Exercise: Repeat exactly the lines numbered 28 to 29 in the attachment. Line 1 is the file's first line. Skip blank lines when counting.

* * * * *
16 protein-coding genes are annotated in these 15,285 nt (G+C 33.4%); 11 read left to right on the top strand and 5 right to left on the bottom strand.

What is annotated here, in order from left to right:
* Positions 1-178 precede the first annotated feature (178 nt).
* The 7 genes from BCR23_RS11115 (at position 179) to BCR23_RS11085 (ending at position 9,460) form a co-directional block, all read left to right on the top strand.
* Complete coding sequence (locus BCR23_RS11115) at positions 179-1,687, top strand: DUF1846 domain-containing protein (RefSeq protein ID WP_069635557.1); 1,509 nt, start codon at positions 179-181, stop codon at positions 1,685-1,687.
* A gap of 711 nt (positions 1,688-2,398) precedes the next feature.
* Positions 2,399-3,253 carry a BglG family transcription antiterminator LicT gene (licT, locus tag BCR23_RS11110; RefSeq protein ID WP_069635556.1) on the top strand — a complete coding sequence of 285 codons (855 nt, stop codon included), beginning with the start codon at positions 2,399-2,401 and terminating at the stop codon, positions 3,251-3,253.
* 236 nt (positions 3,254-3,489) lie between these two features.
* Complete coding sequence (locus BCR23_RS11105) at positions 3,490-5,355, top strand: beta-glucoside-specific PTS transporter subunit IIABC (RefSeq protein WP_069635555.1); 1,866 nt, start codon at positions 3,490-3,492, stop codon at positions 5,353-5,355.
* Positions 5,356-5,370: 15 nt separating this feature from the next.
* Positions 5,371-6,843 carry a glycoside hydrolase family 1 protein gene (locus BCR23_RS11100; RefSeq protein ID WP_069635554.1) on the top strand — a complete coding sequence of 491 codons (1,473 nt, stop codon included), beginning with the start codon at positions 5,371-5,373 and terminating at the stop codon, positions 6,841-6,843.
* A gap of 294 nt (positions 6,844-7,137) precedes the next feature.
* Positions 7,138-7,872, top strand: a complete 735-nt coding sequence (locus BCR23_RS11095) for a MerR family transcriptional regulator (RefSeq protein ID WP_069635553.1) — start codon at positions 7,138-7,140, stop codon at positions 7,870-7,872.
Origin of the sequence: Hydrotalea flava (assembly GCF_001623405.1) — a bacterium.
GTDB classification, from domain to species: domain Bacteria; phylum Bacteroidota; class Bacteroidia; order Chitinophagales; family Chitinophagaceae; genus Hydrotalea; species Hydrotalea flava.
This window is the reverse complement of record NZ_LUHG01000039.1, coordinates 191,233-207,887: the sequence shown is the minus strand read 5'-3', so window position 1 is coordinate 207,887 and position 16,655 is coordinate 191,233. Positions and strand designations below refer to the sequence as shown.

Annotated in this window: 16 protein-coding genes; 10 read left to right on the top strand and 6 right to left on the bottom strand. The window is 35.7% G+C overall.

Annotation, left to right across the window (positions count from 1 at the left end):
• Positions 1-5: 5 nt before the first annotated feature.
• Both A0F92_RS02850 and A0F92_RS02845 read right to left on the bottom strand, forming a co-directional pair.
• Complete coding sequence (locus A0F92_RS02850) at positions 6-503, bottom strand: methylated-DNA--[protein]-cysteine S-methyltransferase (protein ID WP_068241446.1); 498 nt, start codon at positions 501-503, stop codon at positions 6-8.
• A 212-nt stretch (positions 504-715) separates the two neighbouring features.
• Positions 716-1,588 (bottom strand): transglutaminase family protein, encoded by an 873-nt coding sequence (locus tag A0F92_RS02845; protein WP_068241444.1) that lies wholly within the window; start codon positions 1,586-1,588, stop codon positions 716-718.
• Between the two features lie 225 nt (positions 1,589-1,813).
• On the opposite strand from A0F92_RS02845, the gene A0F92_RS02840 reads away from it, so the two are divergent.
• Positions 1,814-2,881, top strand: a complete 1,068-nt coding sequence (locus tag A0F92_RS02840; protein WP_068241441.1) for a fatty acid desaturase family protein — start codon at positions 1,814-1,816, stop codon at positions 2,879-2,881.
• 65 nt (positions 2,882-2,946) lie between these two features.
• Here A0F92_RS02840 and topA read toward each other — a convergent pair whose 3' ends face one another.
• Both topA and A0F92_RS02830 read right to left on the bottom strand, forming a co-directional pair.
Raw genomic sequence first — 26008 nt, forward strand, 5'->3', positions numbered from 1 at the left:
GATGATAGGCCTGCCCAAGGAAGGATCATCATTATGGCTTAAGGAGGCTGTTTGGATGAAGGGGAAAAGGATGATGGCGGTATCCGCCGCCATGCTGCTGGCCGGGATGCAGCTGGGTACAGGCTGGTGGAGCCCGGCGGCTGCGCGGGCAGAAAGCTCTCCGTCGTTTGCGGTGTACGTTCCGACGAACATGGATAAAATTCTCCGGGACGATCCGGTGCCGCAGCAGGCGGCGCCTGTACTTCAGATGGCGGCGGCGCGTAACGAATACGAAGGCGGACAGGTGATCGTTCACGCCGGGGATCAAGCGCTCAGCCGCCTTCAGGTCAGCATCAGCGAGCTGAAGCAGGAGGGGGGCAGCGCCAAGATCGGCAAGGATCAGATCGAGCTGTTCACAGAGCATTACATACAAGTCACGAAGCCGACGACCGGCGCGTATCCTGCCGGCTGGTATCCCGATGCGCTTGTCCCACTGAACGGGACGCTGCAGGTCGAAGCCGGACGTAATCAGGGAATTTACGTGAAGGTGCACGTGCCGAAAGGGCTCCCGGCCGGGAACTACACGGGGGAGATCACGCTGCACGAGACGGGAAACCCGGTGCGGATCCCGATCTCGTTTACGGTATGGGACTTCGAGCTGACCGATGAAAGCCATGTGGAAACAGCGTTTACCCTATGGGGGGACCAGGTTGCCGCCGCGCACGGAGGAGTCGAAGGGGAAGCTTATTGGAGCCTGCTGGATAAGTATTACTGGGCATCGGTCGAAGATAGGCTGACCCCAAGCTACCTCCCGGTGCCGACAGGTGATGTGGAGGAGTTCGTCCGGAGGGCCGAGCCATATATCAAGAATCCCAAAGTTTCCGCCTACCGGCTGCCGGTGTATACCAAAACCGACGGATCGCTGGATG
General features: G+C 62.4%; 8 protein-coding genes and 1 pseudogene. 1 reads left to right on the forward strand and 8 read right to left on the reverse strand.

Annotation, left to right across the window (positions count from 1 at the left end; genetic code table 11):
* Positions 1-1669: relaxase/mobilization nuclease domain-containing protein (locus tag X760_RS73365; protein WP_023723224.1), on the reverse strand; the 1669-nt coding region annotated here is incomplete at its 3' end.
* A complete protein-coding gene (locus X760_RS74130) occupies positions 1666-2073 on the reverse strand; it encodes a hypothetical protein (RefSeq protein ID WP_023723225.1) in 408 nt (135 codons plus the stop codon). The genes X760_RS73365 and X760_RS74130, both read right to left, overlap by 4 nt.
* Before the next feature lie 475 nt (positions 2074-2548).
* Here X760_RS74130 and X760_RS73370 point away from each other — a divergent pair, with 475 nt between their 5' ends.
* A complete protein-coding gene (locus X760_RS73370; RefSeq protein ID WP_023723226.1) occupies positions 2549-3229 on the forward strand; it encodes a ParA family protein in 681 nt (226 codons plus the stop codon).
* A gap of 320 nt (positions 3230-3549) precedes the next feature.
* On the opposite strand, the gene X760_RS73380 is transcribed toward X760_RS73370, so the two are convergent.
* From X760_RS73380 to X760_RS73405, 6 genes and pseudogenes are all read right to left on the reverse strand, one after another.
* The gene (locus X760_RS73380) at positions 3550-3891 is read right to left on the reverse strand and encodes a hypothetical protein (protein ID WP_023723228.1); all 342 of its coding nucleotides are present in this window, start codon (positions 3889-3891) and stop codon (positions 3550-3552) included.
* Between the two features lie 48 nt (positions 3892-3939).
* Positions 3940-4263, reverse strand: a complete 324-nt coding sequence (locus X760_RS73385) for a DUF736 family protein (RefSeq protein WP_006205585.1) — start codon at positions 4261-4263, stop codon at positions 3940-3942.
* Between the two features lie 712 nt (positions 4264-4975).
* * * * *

• Here A0F92_RS02840 and topA read toward each other — a convergent pair whose 3' ends face one another.
• Both topA and A0F92_RS02830 read right to left on the bottom strand, forming a co-directional pair.